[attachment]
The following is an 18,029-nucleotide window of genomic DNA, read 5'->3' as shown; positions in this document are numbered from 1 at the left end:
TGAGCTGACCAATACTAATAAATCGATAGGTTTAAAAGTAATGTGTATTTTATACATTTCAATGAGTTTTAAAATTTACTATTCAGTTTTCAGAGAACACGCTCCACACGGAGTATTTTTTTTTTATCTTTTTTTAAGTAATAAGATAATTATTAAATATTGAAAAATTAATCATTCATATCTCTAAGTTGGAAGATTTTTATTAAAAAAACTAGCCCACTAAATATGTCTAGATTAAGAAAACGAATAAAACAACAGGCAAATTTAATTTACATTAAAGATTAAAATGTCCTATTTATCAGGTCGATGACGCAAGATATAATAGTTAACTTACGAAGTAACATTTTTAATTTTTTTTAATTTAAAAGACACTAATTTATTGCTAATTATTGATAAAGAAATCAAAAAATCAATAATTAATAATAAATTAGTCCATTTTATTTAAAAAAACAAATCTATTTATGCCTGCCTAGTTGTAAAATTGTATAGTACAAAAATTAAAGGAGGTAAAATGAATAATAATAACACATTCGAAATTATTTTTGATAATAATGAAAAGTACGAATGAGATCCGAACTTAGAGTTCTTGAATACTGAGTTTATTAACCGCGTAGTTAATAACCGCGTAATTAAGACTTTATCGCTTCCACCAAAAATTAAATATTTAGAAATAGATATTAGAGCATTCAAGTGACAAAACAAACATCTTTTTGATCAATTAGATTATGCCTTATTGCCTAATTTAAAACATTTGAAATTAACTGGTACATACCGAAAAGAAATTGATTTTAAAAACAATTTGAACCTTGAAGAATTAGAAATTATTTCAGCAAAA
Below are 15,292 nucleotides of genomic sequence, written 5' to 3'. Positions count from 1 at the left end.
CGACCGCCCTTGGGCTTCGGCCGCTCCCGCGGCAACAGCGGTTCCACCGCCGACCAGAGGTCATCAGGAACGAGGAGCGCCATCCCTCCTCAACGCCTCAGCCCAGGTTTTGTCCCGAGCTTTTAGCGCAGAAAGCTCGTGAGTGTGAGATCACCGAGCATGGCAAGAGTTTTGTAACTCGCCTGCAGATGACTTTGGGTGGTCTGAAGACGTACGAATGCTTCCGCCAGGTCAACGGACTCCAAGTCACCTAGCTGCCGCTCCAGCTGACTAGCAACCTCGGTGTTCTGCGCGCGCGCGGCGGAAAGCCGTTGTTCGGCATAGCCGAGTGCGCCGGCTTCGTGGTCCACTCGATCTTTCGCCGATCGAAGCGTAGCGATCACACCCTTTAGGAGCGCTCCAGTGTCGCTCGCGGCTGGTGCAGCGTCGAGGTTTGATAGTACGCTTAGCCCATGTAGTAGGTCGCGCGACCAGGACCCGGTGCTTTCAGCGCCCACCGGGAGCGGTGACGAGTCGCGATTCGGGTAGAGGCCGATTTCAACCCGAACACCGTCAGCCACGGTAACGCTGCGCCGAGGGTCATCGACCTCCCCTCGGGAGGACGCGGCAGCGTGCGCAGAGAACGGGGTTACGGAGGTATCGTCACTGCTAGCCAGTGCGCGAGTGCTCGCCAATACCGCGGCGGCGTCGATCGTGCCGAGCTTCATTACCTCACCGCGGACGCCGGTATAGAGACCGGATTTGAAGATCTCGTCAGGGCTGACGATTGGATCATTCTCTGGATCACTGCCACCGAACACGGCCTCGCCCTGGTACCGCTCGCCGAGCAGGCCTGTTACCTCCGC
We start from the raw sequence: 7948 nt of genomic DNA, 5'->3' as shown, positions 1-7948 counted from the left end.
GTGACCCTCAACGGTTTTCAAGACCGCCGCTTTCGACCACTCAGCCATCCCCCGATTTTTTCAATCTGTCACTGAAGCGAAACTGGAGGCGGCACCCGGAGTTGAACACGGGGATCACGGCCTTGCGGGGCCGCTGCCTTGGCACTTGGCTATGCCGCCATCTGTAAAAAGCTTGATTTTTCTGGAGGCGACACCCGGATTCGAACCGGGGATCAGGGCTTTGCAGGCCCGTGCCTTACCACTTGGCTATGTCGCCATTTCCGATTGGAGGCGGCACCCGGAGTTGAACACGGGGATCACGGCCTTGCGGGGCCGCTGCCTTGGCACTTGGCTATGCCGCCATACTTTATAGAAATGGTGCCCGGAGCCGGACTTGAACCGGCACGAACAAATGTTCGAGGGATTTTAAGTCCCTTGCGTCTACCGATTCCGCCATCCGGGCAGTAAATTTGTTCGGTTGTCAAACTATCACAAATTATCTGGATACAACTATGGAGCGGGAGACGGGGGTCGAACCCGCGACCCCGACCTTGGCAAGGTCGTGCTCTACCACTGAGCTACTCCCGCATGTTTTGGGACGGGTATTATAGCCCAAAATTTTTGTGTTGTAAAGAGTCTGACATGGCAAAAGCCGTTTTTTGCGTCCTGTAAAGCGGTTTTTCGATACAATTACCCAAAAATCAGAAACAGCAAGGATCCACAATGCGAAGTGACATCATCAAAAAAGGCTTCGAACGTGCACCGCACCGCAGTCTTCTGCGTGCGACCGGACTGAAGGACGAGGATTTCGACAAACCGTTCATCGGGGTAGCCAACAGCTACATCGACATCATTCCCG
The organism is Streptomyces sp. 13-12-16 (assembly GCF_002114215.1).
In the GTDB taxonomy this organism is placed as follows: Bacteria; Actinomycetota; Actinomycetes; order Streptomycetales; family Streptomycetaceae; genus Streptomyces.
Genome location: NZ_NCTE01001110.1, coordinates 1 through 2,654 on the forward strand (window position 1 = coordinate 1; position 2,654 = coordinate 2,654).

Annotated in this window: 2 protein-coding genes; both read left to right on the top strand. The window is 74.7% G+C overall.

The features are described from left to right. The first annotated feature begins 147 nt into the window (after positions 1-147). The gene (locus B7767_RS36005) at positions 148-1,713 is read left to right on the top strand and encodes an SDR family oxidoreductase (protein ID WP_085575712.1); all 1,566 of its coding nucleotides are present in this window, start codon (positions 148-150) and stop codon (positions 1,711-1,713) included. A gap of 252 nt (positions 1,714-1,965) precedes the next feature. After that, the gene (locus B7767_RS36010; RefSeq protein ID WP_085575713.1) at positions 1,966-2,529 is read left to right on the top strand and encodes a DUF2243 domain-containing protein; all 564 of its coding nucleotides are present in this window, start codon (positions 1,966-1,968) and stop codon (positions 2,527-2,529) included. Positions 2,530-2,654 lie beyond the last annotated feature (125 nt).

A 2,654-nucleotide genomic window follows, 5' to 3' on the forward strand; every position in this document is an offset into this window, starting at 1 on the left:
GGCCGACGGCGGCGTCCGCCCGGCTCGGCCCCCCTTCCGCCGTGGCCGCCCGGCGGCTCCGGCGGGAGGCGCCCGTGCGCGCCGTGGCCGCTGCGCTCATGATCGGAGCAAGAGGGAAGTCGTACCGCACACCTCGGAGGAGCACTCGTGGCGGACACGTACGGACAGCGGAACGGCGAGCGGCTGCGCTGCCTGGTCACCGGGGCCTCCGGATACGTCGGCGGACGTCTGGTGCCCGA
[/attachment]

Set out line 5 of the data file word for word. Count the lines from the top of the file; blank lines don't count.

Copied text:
We start from the raw sequence: 7948 nt of genomic DNA, 5'->3' as shown, positions 1-7948 counted from the left end.